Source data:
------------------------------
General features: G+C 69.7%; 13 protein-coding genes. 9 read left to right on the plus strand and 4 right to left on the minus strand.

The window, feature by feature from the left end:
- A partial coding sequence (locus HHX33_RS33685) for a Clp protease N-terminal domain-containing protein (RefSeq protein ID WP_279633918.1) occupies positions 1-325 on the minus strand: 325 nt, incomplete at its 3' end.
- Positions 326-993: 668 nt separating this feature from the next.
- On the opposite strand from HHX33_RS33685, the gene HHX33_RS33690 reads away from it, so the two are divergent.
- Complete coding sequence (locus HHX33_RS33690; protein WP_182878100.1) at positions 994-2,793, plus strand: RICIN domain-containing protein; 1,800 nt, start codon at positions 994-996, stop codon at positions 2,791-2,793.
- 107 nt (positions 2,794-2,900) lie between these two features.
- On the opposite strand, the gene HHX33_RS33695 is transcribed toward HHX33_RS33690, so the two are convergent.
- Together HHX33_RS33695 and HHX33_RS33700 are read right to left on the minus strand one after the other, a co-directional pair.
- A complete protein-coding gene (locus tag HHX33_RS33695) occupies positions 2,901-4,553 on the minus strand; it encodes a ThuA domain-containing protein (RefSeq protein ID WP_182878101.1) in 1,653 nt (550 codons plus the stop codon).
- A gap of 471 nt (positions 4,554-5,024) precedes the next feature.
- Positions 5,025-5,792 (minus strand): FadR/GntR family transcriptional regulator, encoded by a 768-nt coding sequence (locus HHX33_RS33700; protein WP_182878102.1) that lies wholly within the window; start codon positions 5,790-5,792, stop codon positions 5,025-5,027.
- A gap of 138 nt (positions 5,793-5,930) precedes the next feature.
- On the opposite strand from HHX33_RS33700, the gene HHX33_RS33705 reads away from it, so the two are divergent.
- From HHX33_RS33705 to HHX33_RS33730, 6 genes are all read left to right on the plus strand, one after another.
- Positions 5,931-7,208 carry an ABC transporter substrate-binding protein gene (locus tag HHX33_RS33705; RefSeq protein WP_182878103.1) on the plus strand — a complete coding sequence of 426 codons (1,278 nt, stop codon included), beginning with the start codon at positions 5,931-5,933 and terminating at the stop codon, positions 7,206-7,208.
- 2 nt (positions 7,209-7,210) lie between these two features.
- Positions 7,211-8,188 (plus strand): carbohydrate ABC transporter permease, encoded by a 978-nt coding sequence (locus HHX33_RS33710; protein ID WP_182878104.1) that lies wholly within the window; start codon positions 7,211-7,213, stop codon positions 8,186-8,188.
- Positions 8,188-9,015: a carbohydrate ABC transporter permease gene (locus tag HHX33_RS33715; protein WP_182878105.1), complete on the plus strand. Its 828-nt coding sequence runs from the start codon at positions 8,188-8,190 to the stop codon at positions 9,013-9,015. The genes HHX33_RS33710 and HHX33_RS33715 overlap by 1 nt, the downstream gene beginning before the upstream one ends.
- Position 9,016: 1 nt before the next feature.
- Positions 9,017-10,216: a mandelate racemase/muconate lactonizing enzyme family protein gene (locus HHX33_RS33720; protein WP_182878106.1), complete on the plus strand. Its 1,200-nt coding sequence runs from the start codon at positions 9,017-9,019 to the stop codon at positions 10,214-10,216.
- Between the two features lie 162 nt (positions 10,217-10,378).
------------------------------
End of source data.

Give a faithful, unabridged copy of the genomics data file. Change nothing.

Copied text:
General features: G+C 69.7%; 13 protein-coding genes. 9 read left to right on the plus strand and 4 right to left on the minus strand.

The window, feature by feature from the left end:
- A partial coding sequence (locus HHX33_RS33685) for a Clp protease N-terminal domain-containing protein (RefSeq protein ID WP_279633918.1) occupies positions 1-325 on the minus strand: 325 nt, incomplete at its 3' end.
- Positions 326-993: 668 nt separating this feature from the next.
- On the opposite strand from HHX33_RS33685, the gene HHX33_RS33690 reads away from it, so the two are divergent.
- Complete coding sequence (locus HHX33_RS33690; protein WP_182878100.1) at positions 994-2,793, plus strand: RICIN domain-containing protein; 1,800 nt, start codon at positions 994-996, stop codon at positions 2,791-2,793.
- 107 nt (positions 2,794-2,900) lie between these two features.
- On the opposite strand, the gene HHX33_RS33695 is transcribed toward HHX33_RS33690, so the two are convergent.
- Together HHX33_RS33695 and HHX33_RS33700 are read right to left on the minus strand one after the other, a co-directional pair.
- A complete protein-coding gene (locus tag HHX33_RS33695) occupies positions 2,901-4,553 on the minus strand; it encodes a ThuA domain-containing protein (RefSeq protein ID WP_182878101.1) in 1,653 nt (550 codons plus the stop codon).
- A gap of 471 nt (positions 4,554-5,024) precedes the next feature.
- Positions 5,025-5,792 (minus strand): FadR/GntR family transcriptional regulator, encoded by a 768-nt coding sequence (locus HHX33_RS33700; protein WP_182878102.1) that lies wholly within the window; start codon positions 5,790-5,792, stop codon positions 5,025-5,027.
- A gap of 138 nt (positions 5,793-5,930) precedes the next feature.
- On the opposite strand from HHX33_RS33700, the gene HHX33_RS33705 reads away from it, so the two are divergent.
- From HHX33_RS33705 to HHX33_RS33730, 6 genes are all read left to right on the plus strand, one after another.
- Positions 5,931-7,208 carry an ABC transporter substrate-binding protein gene (locus tag HHX33_RS33705; RefSeq protein WP_182878103.1) on the plus strand — a complete coding sequence of 426 codons (1,278 nt, stop codon included), beginning with the start codon at positions 5,931-5,933 and terminating at the stop codon, positions 7,206-7,208.
- 2 nt (positions 7,209-7,210) lie between these two features.
- Positions 7,211-8,188 (plus strand): carbohydrate ABC transporter permease, encoded by a 978-nt coding sequence (locus HHX33_RS33710; protein ID WP_182878104.1) that lies wholly within the window; start codon positions 7,211-7,213, stop codon positions 8,186-8,188.
- Positions 8,188-9,015: a carbohydrate ABC transporter permease gene (locus tag HHX33_RS33715; protein WP_182878105.1), complete on the plus strand. Its 828-nt coding sequence runs from the start codon at positions 8,188-8,190 to the stop codon at positions 9,013-9,015. The genes HHX33_RS33710 and HHX33_RS33715 overlap by 1 nt, the downstream gene beginning before the upstream one ends.
- Position 9,016: 1 nt before the next feature.
- Positions 9,017-10,216: a mandelate racemase/muconate lactonizing enzyme family protein gene (locus HHX33_RS33720; protein WP_182878106.1), complete on the plus strand. Its 1,200-nt coding sequence runs from the start codon at positions 9,017-9,019 to the stop codon at positions 10,214-10,216.
- Between the two features lie 162 nt (positions 10,217-10,378).